Jerry content to rub Romo’s belly

05/08/2014 11:23 PM

11/12/2014 5:14 PM

Given the choice of either stoking the delirium of Aggies everywhere or rubbing Tony Romo’s belly, Dallas Cowboys owner Jerry Jones opted for the status quo Thursday night.

A prudent decision, perhaps, but borrrr-ing.

With quarterback Romo trying to return from two back surgeries, Jones made the team’s first-round draft pick “Romo-friendly” for the second year in a row.

In lieu of selecting Romo’s heir apparent — Texas A&M’s Johnny Manziel comes to mind — the Cowboys selected another lineman designed to keep their $108 million quarterback on his feet. Instead of replacing Romo, the Cowboys, by drafting offensive tackle Zack Martin of Notre Dame, in effect will be replacing Doug Free.

Not very sexy. Not very Jerry Jones-y, either.

Manziel, whose size was an alleged issue but who cast a mighty shadow over this NFL Draft, ended up being selected six picks later by the Cleveland Browns.

Yes, Johnny Manziel will be taking his talents to Cleveland — LeBron James’ old town. Browns fans may rejoice at the irony.

Not sure, however, what loyal A&M fans are thinking. Not only did the Houston Texans pass on Manziel at the overall No. 1 spot in the draft, but also the Hollywood Cowboys at No. 16.

Forget the mock drafts and Mel Kiper projections for a minute. We’ve all seen Manziel play — some of us more than others. He’s not Johnny Football for nothing.

His off-field issues are well-documented, but really — what’s he done that a little social polish and maturity won’t correct?

To hear the draftniks, Manziel’s fall in the draft order was due to concerns about his quarterbacking style. Some people don’t think he can stay healthy in the NFL playing the way he does.

So help me to understand. The Cowboys passed on Manziel, in part because of injury concerns, to draft a guy who will block for the team’s already injured quarterback?

There’s more to it than that, I realize. Manziel himself took the high road right after his selection by telling ESPN, “It feels right, like it’s where I was meant to be.”

In truth, somewhere around the 20th pick was where most reasoned mock drafts had Manziel figured. No problem there.

But with the 16th pick, the Cowboys should have addressed their defensive deficiencies, not patted Romo on the belly again.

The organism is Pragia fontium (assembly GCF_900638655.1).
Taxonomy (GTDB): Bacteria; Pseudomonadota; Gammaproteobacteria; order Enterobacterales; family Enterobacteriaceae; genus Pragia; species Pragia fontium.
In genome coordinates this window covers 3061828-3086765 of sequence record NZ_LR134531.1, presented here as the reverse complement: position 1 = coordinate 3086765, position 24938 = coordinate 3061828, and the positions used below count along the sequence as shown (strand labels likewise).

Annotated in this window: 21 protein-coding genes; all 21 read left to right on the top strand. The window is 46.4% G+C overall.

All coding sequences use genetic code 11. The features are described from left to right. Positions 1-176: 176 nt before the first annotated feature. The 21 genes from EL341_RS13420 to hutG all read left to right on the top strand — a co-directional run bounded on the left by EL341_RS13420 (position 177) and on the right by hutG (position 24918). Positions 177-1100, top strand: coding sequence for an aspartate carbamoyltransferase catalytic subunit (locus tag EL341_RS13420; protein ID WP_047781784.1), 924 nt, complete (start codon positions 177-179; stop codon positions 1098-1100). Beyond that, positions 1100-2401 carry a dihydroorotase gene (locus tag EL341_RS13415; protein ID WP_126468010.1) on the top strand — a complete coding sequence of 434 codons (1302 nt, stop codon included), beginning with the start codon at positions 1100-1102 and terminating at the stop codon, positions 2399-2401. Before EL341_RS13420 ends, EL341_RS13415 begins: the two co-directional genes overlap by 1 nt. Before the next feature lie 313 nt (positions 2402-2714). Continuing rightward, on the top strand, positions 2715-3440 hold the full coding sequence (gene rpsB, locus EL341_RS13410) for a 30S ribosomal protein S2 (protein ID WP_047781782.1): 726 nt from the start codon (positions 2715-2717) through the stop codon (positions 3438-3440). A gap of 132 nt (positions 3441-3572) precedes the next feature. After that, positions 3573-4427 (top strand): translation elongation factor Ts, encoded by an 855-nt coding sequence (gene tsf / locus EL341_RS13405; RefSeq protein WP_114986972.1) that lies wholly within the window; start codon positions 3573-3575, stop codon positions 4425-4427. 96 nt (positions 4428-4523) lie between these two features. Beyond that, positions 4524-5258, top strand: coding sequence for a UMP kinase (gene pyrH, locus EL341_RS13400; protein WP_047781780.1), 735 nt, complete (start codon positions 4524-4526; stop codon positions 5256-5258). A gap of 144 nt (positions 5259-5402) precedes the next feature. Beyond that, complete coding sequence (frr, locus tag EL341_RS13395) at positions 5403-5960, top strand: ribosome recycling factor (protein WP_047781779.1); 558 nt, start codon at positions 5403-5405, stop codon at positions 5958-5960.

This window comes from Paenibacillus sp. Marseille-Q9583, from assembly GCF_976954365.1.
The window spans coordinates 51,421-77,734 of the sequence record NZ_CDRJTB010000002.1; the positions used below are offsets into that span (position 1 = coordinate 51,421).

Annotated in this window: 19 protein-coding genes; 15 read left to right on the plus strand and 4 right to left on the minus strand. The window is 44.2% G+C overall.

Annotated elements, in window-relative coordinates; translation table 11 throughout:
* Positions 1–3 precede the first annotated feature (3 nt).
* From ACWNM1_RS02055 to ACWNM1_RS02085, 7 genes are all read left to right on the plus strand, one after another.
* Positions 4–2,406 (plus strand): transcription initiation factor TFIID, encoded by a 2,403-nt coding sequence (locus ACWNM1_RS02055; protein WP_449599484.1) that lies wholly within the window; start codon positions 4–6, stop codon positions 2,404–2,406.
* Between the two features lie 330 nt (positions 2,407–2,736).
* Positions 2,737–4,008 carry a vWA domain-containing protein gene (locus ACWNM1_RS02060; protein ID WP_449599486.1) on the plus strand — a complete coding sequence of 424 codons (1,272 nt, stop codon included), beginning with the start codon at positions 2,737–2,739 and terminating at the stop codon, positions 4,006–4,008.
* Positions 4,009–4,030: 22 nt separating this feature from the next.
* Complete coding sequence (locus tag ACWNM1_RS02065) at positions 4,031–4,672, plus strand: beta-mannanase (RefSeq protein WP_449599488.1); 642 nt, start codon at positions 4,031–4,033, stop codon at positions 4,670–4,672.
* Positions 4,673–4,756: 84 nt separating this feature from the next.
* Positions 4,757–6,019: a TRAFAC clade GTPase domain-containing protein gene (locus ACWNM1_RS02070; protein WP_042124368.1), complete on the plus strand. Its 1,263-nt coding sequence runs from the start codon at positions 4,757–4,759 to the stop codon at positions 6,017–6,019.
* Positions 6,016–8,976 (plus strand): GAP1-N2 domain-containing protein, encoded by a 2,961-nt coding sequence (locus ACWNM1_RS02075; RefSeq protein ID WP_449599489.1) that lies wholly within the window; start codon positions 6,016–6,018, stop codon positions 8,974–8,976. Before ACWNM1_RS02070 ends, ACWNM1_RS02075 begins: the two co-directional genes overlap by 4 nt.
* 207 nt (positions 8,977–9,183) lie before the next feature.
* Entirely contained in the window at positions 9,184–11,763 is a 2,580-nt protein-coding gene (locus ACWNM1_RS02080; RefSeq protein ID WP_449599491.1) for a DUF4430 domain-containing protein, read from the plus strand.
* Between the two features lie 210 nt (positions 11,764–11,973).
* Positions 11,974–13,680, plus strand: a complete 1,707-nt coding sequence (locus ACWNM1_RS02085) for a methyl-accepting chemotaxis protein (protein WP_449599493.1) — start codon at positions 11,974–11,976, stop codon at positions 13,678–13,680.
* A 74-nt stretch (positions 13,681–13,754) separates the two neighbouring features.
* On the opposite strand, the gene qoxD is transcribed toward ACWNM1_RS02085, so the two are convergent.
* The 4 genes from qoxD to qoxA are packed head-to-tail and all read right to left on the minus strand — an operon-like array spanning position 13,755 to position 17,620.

A year ago, Jones incited the anguish of many Cowboys fans by trading down in the first round — dropping from the No. 18 spot to No. 31 — and selecting center Travis Frederick of Wisconsin.

In a way, it was a good pick, a solid pick, because Frederick showed enough promise to make the Jones family think he’ll be a fixture in the offensive line as long as, well, Jerry is alive.

The 49ers, the beneficiaries of last year’s trade of picks, selected safety Eric Reid, who turned out to be one of the league’s top rookies.

A wash? Maybe. But Romo ended up getting hurt anyway, and the Cowboys had their worst defense ever.

Protecting Romo, the $108-million quarterback, obviously remains Jones’ No. 1 concern. Jerry can’t be thinking about the future, because he can hear the clock ticking.

Four defensive players had been taken off the board by the time the first round got to the No. 13 pick. When three more defenders were selected in order, the Cowboys opted for another Romo-blocker.

Left on the board were the likes of Alabama safety Ha Ha Clinton-Dix, Tide linebacker C.J. Mosley and safety Calvin Pryor of Louisville.

Just sayin’.

Drafting Manziel would have been very much in keeping with the Jones-era Cowboys of old, though it would have caused major cap concerns because of Romo’s contract. Plus, there would have been inevitable cries for Johnny Football after every Romo misfire.

But the chance was there Thursday, and Jerry Jones again chose to protect Tony Romo. File this night away, in other words.

The “new” Draft Jerry elected to play it safe.

The old Jerry, of course, was much more exciting.

About Gil LeBreton

Gil LeBreton


Gil LeBreton has been entertaining and informing Star-Telegram readers for more than 34 years. He worked for newspapers in his hometown of New Orleans, Baton Rouge, Kansas City and Baltimore before finding his true home in Texas. Over the years he's covered 25 Super Bowls, 16 Olympic Games (9 summer, 7 winter), soccer's World Cup, the Masters, the Tour de France, saw Muhammad Ali box, Paul Newman drive a race car and Prince Albert try to steer a bobsled.

A Vietnam veteran, Gil and his wife Gail have two children -- J.P., a computer game designer in San Francisco, and Elise, an actress living in New York. Gil also once briefly held the WBC Junior Welterweight title belt -- he had to, because the guy he was interviewing, champ Bruce Curry, had to suddenly step into the men's room.

Email Gil at

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